Park Flora & Fauna
(flagrantly plagiarized, with permission, from the Rubine Pinnacles Climbing Guidebook)
The native life of Pinnacles is more complex than it appears. Both flora and fauna are diverse, interdependent and very well adapted to their environment. For more complete species information, please visit the wonderful exhibits in the Pinnacles Visitor Center.
There are basically four biotic communities found in The Park: Chapparral, Foothill Woodland, Ripirian (springs and streambeds) and Xeric (rock and scree).
The Chaparral community is the dense, scrubby brush on the hillsides and covers 82% of the park. These plants are well adapted for water conservation and can survive long periods of heat and drought. Chamise (or greasewood) is the most common chaparral plant and actually relies on fire to propagate the species. Ceanothus (also known as buckbush or wild lilac) also germinates better in fire conditions. Manzanita has a distinctive smooth red bark. Its berries were used extensively by the Indians and early Spanish settlers. These berries provide a reliable winter food source for small birds and mammals. The gray pine (or digger pine) is the only pine native to the Pinnacles. Its abundant seeds are enjoyed by squirrels, big-eared kangaroo rats and brown towhees.
The chaparrals dense, brushy habitat is ideal for sparrows, scrub jays, towhees and the wrentit. Rodents, rattlesnakes, kingsnakes, hawks and bobcats are also an integral part of this ecosystem.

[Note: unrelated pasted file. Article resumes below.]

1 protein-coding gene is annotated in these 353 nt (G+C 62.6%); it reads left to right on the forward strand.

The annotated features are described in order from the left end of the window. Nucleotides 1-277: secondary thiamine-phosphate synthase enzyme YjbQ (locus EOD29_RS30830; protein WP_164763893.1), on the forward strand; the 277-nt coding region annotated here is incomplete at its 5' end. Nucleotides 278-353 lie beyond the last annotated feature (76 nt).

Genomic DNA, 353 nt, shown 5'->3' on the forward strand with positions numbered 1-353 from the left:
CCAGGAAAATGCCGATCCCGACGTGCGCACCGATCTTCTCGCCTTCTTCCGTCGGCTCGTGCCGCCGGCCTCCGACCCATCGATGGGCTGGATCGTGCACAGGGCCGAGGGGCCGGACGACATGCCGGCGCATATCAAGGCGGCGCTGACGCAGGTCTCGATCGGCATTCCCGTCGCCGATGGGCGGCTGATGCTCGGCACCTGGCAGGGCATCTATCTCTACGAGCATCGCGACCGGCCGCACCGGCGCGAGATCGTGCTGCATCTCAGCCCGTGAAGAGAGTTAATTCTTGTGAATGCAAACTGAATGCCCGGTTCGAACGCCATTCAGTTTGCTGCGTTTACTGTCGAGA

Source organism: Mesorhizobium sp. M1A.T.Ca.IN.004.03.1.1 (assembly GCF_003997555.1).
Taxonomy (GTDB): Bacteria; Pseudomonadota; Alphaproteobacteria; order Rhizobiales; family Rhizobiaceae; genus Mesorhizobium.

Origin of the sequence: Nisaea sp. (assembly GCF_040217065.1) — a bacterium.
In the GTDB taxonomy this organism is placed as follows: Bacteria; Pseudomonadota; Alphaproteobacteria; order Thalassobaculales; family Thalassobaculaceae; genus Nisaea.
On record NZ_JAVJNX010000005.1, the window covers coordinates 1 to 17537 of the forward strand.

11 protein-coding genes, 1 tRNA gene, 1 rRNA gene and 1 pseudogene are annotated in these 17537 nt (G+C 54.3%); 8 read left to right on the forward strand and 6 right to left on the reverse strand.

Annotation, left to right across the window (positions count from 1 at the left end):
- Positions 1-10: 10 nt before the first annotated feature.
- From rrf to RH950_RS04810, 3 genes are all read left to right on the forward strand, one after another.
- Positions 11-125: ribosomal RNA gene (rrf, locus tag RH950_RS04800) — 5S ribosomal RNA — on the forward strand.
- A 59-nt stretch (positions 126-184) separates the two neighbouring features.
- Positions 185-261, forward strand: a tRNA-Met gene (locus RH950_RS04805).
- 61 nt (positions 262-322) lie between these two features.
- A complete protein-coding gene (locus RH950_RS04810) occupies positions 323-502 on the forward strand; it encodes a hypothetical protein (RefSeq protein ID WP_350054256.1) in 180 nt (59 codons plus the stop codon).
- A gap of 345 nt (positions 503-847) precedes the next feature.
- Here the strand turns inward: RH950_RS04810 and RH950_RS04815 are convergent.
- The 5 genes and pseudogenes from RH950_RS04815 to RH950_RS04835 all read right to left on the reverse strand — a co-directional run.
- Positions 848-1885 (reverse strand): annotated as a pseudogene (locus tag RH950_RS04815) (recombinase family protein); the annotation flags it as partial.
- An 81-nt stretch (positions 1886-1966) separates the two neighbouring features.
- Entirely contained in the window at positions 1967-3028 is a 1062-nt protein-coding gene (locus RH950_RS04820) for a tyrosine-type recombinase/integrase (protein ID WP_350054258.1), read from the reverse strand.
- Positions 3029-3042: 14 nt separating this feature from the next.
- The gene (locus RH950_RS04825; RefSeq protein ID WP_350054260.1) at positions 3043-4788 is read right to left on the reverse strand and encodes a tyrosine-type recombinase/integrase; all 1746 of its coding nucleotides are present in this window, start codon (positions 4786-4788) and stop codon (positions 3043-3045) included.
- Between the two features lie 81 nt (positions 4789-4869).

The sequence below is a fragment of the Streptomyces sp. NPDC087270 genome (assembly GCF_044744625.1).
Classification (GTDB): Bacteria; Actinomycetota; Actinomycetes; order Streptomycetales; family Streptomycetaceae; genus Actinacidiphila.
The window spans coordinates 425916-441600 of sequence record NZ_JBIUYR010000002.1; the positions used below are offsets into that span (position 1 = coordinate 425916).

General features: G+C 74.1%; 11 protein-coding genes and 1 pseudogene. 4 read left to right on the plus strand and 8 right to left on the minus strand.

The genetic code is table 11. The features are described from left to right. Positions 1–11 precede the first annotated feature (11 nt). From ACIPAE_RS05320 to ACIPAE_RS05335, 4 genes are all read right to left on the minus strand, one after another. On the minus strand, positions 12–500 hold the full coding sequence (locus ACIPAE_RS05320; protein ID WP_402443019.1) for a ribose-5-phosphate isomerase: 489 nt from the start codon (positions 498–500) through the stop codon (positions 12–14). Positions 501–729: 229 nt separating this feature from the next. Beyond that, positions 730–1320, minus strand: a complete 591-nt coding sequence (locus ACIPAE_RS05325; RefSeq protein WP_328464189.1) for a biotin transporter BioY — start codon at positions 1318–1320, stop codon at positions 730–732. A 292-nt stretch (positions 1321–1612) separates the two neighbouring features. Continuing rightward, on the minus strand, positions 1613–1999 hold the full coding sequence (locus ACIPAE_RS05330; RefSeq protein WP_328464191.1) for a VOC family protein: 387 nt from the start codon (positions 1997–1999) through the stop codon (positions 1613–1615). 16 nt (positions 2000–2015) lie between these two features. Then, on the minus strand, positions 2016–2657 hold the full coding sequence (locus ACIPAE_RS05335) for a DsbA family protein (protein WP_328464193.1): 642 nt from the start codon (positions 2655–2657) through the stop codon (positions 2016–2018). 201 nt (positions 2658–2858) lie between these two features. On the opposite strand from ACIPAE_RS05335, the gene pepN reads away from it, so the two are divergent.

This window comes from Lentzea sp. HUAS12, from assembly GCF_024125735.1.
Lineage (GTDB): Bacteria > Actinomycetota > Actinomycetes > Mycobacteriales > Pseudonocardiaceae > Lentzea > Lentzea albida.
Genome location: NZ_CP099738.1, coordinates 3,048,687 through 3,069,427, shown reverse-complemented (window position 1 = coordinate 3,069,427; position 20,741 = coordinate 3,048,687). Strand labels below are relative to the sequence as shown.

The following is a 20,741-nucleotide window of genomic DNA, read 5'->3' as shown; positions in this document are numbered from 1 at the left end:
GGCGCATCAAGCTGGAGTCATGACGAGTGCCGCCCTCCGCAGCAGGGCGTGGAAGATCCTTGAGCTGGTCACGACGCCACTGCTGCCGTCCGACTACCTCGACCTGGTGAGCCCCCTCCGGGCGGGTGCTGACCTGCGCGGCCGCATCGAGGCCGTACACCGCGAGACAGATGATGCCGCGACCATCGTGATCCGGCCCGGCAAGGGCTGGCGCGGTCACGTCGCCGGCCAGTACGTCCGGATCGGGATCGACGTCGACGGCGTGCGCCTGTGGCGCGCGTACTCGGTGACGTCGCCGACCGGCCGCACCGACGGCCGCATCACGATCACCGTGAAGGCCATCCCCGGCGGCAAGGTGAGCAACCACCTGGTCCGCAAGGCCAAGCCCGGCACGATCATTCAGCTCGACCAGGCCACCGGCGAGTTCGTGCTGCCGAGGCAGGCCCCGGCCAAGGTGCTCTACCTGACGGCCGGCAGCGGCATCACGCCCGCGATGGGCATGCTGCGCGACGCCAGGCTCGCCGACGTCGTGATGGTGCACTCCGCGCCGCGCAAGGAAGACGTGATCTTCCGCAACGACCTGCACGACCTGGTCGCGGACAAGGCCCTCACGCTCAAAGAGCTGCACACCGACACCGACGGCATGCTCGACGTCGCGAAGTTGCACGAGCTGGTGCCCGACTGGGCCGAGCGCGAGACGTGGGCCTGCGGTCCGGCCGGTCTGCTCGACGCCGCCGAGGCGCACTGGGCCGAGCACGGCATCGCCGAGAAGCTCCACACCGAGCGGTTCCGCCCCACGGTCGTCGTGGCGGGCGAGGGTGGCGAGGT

The Foothill Woodland community consists of the sparser, rolling, grassy hills with blue oak trees and gray pines. This community covers 13% of the park. After the spring rains, the foothills bloom with beautiful bright wildflowers. Hawks and kites soar above while the woodpecker's tap tap echoes through the stillness. The mysterious feral pigs can be found in the valley along with the gentle Black-tailed Deer, rabbits and ground squirrels. California quail, other birds and rodents eat the abundant acorns and grasses in this "bread basket" of the park. They are, in turn, eaten by predators: hawks, gray fox, bobcats and the occasional mountain lion.
There are two, potentially, harmful members of this community which warrant your caution: rattlesnakes and poison oak (also common in riparian regions). If you see a rattlesnake, walk away slowly. Rattlesnakes will only bite when threatened or surprised, most bites occur after stepping on a snake. Walk cautiously, especially when stepping over rocks or fallen trees. Much more prevalent and perilous to park visitors is poison oak. If you do not know how to identify poison oak's many forms ask a park ranger before beginning any hike.
The Ripirian community includes springs and streambeds and comprises 3% of the park. Owls, raccoons and coyotes feed in the stream areas, though mostly at night. The huge, deciduous valley oaks, evergreen coast live oaks and white-barked California sycamore provide shade, shelter and food for the abundant bird life. Cottonwoods, willows, blackberries, ferns, cattails, stinging nettles and duckweed depend on the the constant water as do the salamanders, lizards and snakes.
The Xeric or Rock community occupies the smallest percentage of the park yet attracts the most attention. With little soil on the cliffs, the plants most common to this community are the lichens, mosses, spike mosses and Stonecrops. Over 90 species of lichens are slowly breaking down the rocks.
The animals that make up the xeric include the common turkey vultures, ravens, bats and lizards. Not so obvious, or numerous, are the raptors (birds of prey). Prairie falcons are fully protected and the peregrine falcons are endangered. The speedy precise hunters, along with the amazing golden eagle, nest in shallow caves and cliff ledges. The Pinnacles provide a special, protected, environment for these incredible animals. Public education, observation, research and conservation management all will help to support the survival of these magnificent birds.